The Moroccan economy has lost $320 million as a direct result of the government’s decision made in January of this year to restrict VoIP service. The revelation is part of a new report by the American Centre for Technological Innovation at the Brookings Institution
Blocking calls via VoIP (Voice over IP) was instituted in early January by the national telecommunications networks Agency (ANRT). The telecom watchdog had justified the decision by explaining that "the delivery of all telephone traffic to the end customer can be assured by public telecommunications network operators. (...) The regulatory provisions governing the provision of telephony services (VoIP or other) are clear and those services can be provided only by holders of telecommunications licenses operators ".
Unsurprisingly the blockage had caused an outcry, many users highlighting the negative impacts for those wishing to join their families abroad, or for entrepreneurs who work remotely or with international clients and who used to use these applications to move their business calls cheaply.
This latest, study conducted by the director of the Centre for Technology Innovation at the Brookings Institution, a think -tank based in Washington, justifies the public anger by showing just how much the country has lost.
In the report, Darrell M. West, founding director of the Washington DC-based nonprofit public policy organisation and the report’s writer, analyses the worldwide economic loss due to internet shutdowns in certain countries. West estimates the total loss of revenue at $2.4 billion last year, alone.
According to reports in The Huffington Post and Morocco World News, the author of the study says that he took into consideration the size of the country's GDP (based on 2016 projections of the Boston Consulting Group), the duration of the disturbance (182 days in the case of Morocco or the first six months of blocking), and percentage of the population affected by this cut. He also examined whether blocking concerned the entire Internet, only the mobile internet, or specific applications and services such as social media, research platforms, video or messaging. He also compiled information on the rate of subscription to a mobile subscription in each country.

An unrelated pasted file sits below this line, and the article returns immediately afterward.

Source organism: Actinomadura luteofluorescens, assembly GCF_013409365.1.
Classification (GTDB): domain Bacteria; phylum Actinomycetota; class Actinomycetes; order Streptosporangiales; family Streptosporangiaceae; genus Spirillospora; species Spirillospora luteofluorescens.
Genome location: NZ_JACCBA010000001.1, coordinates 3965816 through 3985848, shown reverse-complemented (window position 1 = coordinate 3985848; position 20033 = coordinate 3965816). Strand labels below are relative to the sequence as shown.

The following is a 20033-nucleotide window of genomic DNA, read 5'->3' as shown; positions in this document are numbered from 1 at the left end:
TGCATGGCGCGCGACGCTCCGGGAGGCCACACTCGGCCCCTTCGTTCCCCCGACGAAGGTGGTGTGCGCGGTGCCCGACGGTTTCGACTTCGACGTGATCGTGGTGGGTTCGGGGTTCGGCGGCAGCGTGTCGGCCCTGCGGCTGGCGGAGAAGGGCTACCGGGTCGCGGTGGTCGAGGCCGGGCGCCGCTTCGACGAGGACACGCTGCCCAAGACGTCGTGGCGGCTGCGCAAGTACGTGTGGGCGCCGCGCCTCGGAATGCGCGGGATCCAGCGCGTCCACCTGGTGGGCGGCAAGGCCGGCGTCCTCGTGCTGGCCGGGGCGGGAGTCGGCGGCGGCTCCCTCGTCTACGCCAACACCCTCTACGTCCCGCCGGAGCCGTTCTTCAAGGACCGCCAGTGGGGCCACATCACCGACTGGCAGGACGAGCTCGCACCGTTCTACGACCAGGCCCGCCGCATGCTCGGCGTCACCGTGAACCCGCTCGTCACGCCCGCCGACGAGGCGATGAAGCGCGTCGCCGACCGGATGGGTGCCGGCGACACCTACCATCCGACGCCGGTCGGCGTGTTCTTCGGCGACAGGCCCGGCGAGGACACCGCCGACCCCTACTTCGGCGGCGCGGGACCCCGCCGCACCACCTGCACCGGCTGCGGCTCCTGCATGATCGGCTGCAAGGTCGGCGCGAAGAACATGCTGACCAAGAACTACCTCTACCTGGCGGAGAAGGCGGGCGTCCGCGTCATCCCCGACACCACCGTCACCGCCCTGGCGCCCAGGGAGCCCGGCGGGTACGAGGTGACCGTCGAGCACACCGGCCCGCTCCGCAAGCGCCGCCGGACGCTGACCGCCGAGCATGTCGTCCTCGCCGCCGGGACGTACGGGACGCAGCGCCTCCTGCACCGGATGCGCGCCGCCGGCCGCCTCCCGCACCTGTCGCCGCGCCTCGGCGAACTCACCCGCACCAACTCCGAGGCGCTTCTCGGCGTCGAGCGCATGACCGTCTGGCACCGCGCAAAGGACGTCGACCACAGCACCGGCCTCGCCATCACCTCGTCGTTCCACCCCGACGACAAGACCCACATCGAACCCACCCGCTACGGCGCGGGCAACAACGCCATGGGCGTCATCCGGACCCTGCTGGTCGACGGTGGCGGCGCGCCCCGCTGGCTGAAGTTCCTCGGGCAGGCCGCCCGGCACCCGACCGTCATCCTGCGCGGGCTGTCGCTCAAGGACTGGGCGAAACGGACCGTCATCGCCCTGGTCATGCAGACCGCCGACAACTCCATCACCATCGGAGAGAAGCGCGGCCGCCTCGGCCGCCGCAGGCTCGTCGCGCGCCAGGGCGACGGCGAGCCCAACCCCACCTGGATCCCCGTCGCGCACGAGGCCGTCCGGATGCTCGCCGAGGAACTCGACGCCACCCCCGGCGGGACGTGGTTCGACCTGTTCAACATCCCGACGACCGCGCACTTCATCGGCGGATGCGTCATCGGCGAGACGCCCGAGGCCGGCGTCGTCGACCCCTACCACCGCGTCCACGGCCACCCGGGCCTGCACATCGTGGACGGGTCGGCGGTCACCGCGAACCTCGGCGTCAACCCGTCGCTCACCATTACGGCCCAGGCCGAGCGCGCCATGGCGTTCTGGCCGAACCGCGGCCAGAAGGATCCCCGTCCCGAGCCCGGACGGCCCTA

In looking at the economic impact of blocking specific applications and services, the author relied on a study by two economists from MIT in 2013 on the use of free services like Google, Facebook, Twitter, YouTube, and WhatsApp Wikipedia in the United States, and found that the use of these applications was a contribution of 0.23% to the national GDP.
"Since these services have increased significantly since 2013, the impact could well be higher in today's economy," said the author of the study.
While the UN adopted, in July, a resolution condemning the restrictions on access to information on the internet and calling to guarantee the human rights online, the author of the study believes that the partial or total blockage of the internet or certain services "separates people from their families, their friends, and their livelihoods, undermines economic growth, hindering the start-up ecosystem, threatens stability social interrupting economic activity."
According to the same report, the economy most affected is India’s with $968 million lost, followed by Saudi Arabia with $465 million, Morocco with $320 million, Iraq with $209 million, and the Republic of the Congo $72 million in estimated losses.
While Moroccans continue to express their dismay at the decision and have launched a campaign calling on citizens to boycott the three main telecommunications triumvirate of Morocco including Maroc Telecom, Meditel, and INWI, a majority have turned to Virtual Private Networks which avoid the blocking.
The Administrative Court of Rabat held a hearing on Tuesday into a case filed by a Moroccan citizen against ANRT’s decision to restrict the use of VoIP.